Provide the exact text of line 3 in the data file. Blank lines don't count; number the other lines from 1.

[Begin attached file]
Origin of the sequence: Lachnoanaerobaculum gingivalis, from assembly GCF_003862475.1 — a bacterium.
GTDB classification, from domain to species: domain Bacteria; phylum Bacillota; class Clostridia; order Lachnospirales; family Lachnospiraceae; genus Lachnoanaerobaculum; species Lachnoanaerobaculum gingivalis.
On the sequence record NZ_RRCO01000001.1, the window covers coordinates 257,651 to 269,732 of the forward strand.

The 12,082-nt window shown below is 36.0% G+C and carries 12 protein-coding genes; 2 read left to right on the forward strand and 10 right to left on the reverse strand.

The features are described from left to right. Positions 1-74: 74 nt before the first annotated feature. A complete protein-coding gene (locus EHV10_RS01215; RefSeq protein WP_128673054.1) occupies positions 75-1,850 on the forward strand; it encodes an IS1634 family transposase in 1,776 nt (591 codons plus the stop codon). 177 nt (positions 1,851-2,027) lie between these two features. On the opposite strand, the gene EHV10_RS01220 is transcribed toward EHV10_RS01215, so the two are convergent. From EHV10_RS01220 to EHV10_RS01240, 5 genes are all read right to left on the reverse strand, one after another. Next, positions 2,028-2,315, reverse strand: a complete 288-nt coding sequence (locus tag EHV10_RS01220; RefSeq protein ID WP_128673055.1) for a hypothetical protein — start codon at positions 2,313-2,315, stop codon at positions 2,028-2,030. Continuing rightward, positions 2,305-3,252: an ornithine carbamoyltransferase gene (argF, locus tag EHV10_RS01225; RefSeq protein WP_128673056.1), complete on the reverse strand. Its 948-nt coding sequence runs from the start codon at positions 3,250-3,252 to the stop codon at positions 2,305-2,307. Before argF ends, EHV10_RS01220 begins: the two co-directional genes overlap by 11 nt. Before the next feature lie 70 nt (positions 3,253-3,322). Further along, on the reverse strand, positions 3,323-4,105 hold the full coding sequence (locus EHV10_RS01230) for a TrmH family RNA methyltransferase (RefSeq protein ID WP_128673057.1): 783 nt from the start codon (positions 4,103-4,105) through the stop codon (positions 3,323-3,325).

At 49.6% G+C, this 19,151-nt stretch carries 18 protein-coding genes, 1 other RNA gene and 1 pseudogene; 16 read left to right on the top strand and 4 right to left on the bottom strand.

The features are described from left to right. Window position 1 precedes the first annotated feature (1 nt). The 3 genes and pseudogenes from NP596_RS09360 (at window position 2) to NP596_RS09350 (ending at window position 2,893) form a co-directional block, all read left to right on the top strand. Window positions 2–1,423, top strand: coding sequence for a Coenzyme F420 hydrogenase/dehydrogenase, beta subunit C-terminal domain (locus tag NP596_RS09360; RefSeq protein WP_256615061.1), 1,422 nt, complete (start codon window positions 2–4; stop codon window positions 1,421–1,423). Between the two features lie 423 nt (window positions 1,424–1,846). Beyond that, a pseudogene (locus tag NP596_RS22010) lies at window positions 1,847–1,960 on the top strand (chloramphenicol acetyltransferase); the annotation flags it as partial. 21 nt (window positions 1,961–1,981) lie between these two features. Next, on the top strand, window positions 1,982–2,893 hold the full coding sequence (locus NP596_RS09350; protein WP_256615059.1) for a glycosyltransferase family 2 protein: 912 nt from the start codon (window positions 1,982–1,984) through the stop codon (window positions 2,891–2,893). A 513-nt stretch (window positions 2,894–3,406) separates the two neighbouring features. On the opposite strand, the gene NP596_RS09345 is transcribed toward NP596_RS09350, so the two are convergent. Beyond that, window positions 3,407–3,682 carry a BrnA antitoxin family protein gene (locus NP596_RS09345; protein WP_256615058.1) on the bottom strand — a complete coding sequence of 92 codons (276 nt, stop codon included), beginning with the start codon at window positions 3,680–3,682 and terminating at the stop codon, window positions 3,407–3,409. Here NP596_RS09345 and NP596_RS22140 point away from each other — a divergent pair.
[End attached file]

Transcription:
On the sequence record NZ_RRCO01000001.1, the window covers coordinates 257,651 to 269,732 of the forward strand.